Confronted with something beautiful, an ache deep inside springs up and begs me to ask myself: “Have you done your part in making the world more beautiful? Have you repaid the universe for all the beauty and meaning it has offered you? Have you done enough? Can love alone settle your debts?”
The world has given me endless beautiful things. What have I done to deserve it? What can I do now to deserve it? I know logically that perhaps there’s nothing I should, or can, do. But when something causes such a wealth of emotions, it is hard to just sit there.
This can be seen in any emotion. Beg yourself not to cry when you’re truly sad, not to laugh when you’re truly joyous, not to yell when you’re truly angry. It is impossible. I feel the same when I experience true beauty. But there is no obvious way to release the emotion. I cannot laugh, I cannot cry, I cannot yell. I must sit there and experience the entirety of an emotion wholly too big to feel and try to feel it all the same.
Beauty is a problem for me. It is pent up in my chest and has nowhere to go. And it causes me to feel jealousy. And envy. And greed. I want more. I want all of it. I want to possess it. I want it to exist in my body, right inside my chest, close enough to the surface to hear it hum and see its light, but in me, and mine alone. I once was standing outside for almost an hour watching the sky exhibit what seemed to be the grandest expression of natural beauty I have ever witnessed or could ever stand to witness. A fellow student saw me standing out on the lawn and came out of his dorm to see what I was looking at. We had never spoken before, but we stood together for nearly an hour and just marveled at what we saw. And I asked,
“What do I do? What do I do about how beautiful this is?”
And he said, “Don’t you want to be in it? And be it? I want to lie down in it.”
“I want to eat it.”
And that’s what I want to do. I want to eat it. I want it to become me. I want a communion of my self with it. I want to be inseparable from it. You can’t point at man without pointing at a man. I want it to be that you can’t point at that sky without pointing at my soul.
That’s what I feel when I see great art. That’s what I felt when I heard the story of the angeli del fango. It feels almost too beautiful and too precious to exist. It inspires me with overwhelming human pride. It fills me with an envy that I cannot consume it.
I would like to contain or be contained by everything beautiful. And that includes art, and nature. It includes the earth and the sun, my favorite paintings and my favorite poems. It includes the sunset that night, and it includes the spirit of the angeli del fango – the mud angels.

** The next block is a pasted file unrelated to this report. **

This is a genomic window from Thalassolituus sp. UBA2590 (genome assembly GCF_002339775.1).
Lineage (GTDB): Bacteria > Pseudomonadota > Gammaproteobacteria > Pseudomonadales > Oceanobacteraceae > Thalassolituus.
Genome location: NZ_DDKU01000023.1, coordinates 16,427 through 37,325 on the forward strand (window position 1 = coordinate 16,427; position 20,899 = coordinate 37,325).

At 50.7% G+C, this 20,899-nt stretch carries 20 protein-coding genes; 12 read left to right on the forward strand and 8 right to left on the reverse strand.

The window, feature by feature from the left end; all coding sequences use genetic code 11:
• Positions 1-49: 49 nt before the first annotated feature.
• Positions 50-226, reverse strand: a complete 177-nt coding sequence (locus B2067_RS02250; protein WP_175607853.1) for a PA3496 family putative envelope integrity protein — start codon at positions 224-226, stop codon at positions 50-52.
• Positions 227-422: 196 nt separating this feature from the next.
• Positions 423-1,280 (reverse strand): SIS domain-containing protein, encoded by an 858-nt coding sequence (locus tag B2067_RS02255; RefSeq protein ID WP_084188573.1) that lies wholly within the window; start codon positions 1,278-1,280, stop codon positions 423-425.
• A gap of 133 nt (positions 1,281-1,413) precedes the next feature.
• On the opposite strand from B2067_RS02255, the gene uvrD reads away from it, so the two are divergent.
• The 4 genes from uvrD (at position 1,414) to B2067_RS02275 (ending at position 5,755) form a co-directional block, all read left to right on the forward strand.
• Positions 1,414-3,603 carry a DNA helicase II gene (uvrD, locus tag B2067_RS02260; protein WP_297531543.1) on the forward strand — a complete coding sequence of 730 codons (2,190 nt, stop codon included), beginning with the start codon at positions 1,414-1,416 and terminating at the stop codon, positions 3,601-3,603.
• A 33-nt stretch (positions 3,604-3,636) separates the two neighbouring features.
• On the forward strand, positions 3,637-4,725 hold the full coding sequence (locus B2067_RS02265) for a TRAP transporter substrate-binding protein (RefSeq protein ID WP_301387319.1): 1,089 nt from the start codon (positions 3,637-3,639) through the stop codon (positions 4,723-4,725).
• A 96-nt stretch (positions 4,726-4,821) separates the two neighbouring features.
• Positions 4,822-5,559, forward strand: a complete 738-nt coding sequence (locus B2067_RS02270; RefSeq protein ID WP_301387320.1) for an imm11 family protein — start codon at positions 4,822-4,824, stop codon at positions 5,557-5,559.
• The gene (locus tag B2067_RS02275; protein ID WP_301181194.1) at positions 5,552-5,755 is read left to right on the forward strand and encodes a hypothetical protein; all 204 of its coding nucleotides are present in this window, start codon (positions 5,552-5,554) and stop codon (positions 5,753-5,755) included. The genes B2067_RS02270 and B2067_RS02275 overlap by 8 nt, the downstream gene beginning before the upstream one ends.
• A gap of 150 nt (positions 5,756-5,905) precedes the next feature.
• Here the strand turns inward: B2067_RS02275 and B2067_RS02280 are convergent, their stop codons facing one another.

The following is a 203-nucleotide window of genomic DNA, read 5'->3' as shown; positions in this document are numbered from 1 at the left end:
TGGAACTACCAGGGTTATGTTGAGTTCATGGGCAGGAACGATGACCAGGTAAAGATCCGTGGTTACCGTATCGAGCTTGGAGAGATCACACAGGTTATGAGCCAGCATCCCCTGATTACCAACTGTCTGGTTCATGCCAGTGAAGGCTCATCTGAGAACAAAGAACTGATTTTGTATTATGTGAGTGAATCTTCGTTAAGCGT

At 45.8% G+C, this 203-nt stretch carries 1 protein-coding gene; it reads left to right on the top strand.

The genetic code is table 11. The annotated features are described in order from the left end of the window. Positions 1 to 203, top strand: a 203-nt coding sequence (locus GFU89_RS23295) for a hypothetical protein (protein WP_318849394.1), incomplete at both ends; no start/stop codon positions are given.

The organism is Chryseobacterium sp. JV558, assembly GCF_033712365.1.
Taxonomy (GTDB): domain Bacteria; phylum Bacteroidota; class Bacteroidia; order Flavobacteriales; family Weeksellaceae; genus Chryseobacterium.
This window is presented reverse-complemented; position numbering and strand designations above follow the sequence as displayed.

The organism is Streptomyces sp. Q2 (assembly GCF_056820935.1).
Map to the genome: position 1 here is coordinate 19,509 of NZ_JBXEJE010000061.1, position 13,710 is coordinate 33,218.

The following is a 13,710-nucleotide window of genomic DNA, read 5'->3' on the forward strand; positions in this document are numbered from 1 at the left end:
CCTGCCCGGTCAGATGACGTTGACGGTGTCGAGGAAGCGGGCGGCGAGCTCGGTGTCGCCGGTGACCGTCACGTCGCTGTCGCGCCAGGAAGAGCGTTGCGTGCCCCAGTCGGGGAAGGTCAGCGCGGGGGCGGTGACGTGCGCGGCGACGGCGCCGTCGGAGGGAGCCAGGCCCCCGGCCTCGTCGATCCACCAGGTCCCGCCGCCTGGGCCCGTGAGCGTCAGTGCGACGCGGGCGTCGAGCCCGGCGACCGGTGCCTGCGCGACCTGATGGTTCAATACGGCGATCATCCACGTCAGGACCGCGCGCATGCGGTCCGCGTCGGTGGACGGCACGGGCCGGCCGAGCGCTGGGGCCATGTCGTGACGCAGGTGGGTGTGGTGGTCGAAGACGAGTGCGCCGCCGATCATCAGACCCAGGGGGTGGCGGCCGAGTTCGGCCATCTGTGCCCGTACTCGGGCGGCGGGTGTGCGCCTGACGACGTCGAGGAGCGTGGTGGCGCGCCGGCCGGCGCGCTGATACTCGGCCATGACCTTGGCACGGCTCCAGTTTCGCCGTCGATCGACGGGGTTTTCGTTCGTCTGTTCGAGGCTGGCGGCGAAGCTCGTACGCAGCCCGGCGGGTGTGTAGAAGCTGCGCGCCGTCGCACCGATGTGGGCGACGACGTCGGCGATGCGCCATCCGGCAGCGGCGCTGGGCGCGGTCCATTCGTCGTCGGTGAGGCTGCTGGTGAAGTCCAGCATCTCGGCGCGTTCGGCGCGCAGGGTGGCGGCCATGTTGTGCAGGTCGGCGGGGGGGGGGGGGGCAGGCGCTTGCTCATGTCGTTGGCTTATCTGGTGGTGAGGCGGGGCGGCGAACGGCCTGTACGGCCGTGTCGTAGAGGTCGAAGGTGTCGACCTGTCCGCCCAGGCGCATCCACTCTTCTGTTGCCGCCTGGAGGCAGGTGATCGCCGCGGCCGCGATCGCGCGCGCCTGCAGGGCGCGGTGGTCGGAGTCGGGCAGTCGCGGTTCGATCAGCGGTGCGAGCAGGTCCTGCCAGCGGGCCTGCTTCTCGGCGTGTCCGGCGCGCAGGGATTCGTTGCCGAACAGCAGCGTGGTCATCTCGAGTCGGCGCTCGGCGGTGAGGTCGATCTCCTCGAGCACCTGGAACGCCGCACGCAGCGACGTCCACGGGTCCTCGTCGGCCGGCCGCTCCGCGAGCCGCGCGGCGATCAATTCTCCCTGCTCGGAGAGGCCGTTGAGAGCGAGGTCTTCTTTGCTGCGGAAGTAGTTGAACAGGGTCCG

8 thoughts on “A Reaction to Beauty”
This is itself so beautiful, so direct and vivid and intense, it is like a hymn to beauty, to yourself, to everything that is meaningful and true and right. Thank you for having experienced this and writing so sincerely about it.
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Reblogged this on As It Should Be and commented:
The spirit of the angeli del fango ~
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Beautiful sentiments. I am beyond proud of you.
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Wonderful piece of writing, Greta! I look forward to reading more of your work.
I sit with tears in my eyes at the beauty of your words. I am moved and changed for having read this.Thank you, dear Greta, for sharing this piece of art with the rest of us.
jade sent me here! this is so beautiful! can’t wait to read more
“The beauty of the world is the mouth of a labyrinth. The unwary individual who on entering takes a few steps is soon unable to find the opening. Worn out, with nothing to eat or drink, in the dark, separated from his dear ones, and from everything he loves and is accustomed to, he walks on without knowing anything or hoping anything, incapable even of discovering whether he is really going forward or merely turning round on the same spot. But this affliction is as nothing compared with the danger threatening him. For if he does not lose courage, if he goes on walking, it is absolutely certain that he will finally arrive at the center of the labyrinth. And there God is waiting to eat him. Later he will go out again, but he will be changed, he will have become different, after being eaten and digested by God. Afterward he will stay near the entrance so that he can gently push all those who come near into the opening.” — Simone Weil
Thank you, Greta, for gently pushing me into the labyrinth of beauty. Your writing is that to which it refers… I felt that ache from/for beauty with you as I read your piece — Keep the writing coming! You are the beauty that you see.